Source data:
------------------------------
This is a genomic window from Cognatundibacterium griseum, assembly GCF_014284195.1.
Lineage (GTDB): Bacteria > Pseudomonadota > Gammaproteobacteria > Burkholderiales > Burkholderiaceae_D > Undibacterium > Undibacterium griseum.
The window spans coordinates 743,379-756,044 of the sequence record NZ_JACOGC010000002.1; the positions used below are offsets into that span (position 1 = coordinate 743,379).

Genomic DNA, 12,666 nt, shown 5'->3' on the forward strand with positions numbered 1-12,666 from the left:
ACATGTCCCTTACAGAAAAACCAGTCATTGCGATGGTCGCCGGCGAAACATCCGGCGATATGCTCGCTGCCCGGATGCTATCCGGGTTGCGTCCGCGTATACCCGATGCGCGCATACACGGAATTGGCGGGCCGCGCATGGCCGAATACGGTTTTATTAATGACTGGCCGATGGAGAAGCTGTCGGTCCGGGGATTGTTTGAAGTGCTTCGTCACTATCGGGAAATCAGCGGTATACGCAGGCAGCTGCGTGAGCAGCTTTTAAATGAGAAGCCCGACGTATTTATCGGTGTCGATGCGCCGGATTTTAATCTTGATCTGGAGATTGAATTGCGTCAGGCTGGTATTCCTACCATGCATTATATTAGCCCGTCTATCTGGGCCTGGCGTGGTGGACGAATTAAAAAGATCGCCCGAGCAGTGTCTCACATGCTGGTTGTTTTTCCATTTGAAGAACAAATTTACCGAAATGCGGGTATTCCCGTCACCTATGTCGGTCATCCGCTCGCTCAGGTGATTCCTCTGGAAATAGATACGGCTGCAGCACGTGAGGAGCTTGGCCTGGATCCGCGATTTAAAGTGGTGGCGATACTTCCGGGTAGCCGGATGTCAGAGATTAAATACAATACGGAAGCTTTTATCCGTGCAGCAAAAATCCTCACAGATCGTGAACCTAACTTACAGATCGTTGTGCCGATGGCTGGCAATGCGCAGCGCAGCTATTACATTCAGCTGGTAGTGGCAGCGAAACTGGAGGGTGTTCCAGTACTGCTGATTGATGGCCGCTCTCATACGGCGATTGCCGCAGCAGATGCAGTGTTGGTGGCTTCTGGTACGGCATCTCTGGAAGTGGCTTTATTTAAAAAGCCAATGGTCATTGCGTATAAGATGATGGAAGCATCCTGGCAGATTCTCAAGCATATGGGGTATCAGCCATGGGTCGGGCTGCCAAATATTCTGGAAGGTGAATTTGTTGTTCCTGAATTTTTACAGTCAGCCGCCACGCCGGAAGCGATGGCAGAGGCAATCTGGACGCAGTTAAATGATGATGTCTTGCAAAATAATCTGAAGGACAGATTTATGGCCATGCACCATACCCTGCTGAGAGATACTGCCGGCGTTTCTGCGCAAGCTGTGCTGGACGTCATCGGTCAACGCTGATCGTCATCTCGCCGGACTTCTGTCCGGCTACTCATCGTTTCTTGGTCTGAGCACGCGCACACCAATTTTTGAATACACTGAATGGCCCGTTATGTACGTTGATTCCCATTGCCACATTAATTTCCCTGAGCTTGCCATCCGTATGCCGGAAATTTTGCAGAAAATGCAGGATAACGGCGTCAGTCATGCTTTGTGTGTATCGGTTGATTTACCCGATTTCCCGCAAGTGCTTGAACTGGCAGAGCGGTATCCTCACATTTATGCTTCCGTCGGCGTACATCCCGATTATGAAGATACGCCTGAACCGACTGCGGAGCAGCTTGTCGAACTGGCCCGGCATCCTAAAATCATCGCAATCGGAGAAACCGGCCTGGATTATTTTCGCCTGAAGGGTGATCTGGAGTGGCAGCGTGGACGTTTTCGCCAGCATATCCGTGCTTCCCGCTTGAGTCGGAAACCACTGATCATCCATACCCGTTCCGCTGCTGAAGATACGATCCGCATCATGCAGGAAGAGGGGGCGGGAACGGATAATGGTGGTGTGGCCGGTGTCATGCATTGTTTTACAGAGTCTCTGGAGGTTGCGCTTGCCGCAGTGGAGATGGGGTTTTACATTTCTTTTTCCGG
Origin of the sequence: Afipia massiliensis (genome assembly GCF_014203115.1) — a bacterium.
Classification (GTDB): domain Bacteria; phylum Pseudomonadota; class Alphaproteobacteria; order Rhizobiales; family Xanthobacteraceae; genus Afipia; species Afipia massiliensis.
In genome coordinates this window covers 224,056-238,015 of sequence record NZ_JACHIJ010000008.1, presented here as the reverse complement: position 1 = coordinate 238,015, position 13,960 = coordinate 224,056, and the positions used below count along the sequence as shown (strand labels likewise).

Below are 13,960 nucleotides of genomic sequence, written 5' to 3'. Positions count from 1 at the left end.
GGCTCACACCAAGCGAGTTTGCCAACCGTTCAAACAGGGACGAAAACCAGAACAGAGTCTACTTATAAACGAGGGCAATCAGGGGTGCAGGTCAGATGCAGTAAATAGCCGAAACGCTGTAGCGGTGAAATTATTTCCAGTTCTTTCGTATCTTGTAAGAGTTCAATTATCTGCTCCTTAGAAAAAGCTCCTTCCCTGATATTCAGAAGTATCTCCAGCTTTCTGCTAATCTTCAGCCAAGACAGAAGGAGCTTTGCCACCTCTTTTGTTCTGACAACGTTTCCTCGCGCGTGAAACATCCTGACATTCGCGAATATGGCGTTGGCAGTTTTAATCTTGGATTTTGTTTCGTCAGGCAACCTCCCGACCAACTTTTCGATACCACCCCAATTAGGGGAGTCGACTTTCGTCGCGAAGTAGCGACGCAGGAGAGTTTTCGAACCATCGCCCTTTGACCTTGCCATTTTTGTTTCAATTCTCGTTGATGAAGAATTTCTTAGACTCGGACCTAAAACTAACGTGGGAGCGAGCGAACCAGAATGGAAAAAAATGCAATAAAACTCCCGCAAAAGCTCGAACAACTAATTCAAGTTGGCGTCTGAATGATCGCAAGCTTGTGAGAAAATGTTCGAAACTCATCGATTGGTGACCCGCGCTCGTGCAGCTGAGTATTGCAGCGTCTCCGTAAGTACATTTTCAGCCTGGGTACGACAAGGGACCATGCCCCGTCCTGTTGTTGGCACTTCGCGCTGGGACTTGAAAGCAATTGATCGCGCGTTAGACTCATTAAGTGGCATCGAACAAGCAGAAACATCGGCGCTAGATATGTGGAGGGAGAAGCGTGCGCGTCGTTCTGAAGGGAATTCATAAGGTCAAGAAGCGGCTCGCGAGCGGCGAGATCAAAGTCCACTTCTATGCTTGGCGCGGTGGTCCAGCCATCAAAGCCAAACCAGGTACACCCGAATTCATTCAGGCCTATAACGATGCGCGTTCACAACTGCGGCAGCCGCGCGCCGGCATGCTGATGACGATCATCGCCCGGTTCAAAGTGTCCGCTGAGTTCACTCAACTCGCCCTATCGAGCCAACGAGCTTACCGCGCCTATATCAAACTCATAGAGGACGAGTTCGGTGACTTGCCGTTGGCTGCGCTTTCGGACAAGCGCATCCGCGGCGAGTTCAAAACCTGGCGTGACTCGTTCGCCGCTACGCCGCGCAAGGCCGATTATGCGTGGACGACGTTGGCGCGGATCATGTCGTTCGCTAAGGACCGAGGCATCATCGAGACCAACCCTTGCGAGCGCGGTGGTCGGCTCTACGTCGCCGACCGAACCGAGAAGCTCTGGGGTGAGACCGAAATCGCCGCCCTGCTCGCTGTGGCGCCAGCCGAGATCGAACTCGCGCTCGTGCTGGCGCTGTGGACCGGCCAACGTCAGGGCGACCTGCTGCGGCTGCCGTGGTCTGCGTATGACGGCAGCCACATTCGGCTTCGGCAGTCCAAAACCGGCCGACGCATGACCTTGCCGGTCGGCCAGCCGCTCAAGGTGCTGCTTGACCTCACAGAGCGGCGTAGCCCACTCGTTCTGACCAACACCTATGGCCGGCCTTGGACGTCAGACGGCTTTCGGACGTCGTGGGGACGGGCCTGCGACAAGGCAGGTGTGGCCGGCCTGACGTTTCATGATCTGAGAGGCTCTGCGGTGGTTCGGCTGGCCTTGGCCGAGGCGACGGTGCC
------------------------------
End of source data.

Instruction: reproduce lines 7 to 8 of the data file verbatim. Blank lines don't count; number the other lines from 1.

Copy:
Classification (GTDB): domain Bacteria; phylum Pseudomonadota; class Alphaproteobacteria; order Rhizobiales; family Xanthobacteraceae; genus Afipia; species Afipia massiliensis.
In genome coordinates this window covers 224,056-238,015 of sequence record NZ_JACHIJ010000008.1, presented here as the reverse complement: position 1 = coordinate 238,015, position 13,960 = coordinate 224,056, and the positions used below count along the sequence as shown (strand labels likewise).